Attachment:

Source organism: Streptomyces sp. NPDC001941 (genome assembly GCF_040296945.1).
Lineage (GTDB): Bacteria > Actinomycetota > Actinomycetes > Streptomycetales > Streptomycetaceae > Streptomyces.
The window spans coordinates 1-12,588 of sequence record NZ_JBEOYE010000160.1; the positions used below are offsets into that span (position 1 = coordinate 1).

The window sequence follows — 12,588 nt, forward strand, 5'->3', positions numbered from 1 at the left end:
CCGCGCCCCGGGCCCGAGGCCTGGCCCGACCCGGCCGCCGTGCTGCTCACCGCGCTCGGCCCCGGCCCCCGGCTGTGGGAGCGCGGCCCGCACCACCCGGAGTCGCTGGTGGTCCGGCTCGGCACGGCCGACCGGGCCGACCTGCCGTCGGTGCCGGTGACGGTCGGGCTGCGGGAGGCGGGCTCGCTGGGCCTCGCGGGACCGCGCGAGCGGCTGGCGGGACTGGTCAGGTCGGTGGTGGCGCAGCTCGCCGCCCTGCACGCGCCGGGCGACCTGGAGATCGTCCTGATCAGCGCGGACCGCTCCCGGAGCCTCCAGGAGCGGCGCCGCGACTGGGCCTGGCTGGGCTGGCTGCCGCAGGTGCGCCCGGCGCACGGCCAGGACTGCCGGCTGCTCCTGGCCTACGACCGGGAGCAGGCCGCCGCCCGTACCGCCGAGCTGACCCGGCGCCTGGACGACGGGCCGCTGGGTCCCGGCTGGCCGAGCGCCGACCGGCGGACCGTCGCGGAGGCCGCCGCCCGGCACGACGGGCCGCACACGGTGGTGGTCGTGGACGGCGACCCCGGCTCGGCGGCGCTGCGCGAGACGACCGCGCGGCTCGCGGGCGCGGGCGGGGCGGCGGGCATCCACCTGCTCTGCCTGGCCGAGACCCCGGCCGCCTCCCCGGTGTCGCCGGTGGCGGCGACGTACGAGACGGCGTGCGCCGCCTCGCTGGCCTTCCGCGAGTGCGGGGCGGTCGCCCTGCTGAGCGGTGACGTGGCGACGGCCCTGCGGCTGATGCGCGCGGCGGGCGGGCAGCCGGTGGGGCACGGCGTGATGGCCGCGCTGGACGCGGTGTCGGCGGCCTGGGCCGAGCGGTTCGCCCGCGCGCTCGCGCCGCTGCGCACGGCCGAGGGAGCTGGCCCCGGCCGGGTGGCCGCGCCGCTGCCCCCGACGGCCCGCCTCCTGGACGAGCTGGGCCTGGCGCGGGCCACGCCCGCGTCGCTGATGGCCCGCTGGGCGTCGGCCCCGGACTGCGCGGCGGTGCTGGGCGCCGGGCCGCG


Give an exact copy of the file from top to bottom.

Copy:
Source organism: Streptomyces sp. NPDC001941 (genome assembly GCF_040296945.1).
Lineage (GTDB): Bacteria > Actinomycetota > Actinomycetes > Streptomycetales > Streptomycetaceae > Streptomyces.
The window spans coordinates 1-12,588 of sequence record NZ_JBEOYE010000160.1; the positions used below are offsets into that span (position 1 = coordinate 1).

The window sequence follows — 12,588 nt, forward strand, 5'->3', positions numbered from 1 at the left end:
CCGCGCCCCGGGCCCGAGGCCTGGCCCGACCCGGCCGCCGTGCTGCTCACCGCGCTCGGCCCCGGCCCCCGGCTGTGGGAGCGCGGCCCGCACCACCCGGAGTCGCTGGTGGTCCGGCTCGGCACGGCCGACCGGGCCGACCTGCCGTCGGTGCCGGTGACGGTCGGGCTGCGGGAGGCGGGCTCGCTGGGCCTCGCGGGACCGCGCGAGCGGCTGGCGGGACTGGTCAGGTCGGTGGTGGCGCAGCTCGCCGCCCTGCACGCGCCGGGCGACCTGGAGATCGTCCTGATCAGCGCGGACCGCTCCCGGAGCCTCCAGGAGCGGCGCCGCGACTGGGCCTGGCTGGGCTGGCTGCCGCAGGTGCGCCCGGCGCACGGCCAGGACTGCCGGCTGCTCCTGGCCTACGACCGGGAGCAGGCCGCCGCCCGTACCGCCGAGCTGACCCGGCGCCTGGACGACGGGCCGCTGGGTCCCGGCTGGCCGAGCGCCGACCGGCGGACCGTCGCGGAGGCCGCCGCCCGGCACGACGGGCCGCACACGGTGGTGGTCGTGGACGGCGACCCCGGCTCGGCGGCGCTGCGCGAGACGACCGCGCGGCTCGCGGGCGCGGGCGGGGCGGCGGGCATCCACCTGCTCTGCCTGGCCGAGACCCCGGCCGCCTCCCCGGTGTCGCCGGTGGCGGCGACGTACGAGACGGCGTGCGCCGCCTCGCTGGCCTTCCGCGAGTGCGGGGCGGTCGCCCTGCTGAGCGGTGACGTGGCGACGGCCCTGCGGCTGATGCGCGCGGCGGGCGGGCAGCCGGTGGGGCACGGCGTGATGGCCGCGCTGGACGCGGTGTCGGCGGCCTGGGCCGAGCGGTTCGCCCGCGCGCTCGCGCCGCTGCGCACGGCCGAGGGAGCTGGCCCCGGCCGGGTGGCCGCGCCGCTGCCCCCGACGGCCCGCCTCCTGGACGAGCTGGGCCTGGCGCGGGCCACGCCCGCGTCGCTGATGGCCCGCTGGGCGTCGGCCCCGGACTGCGCGGCGGTGCTGGGCGCCGGGCCGCG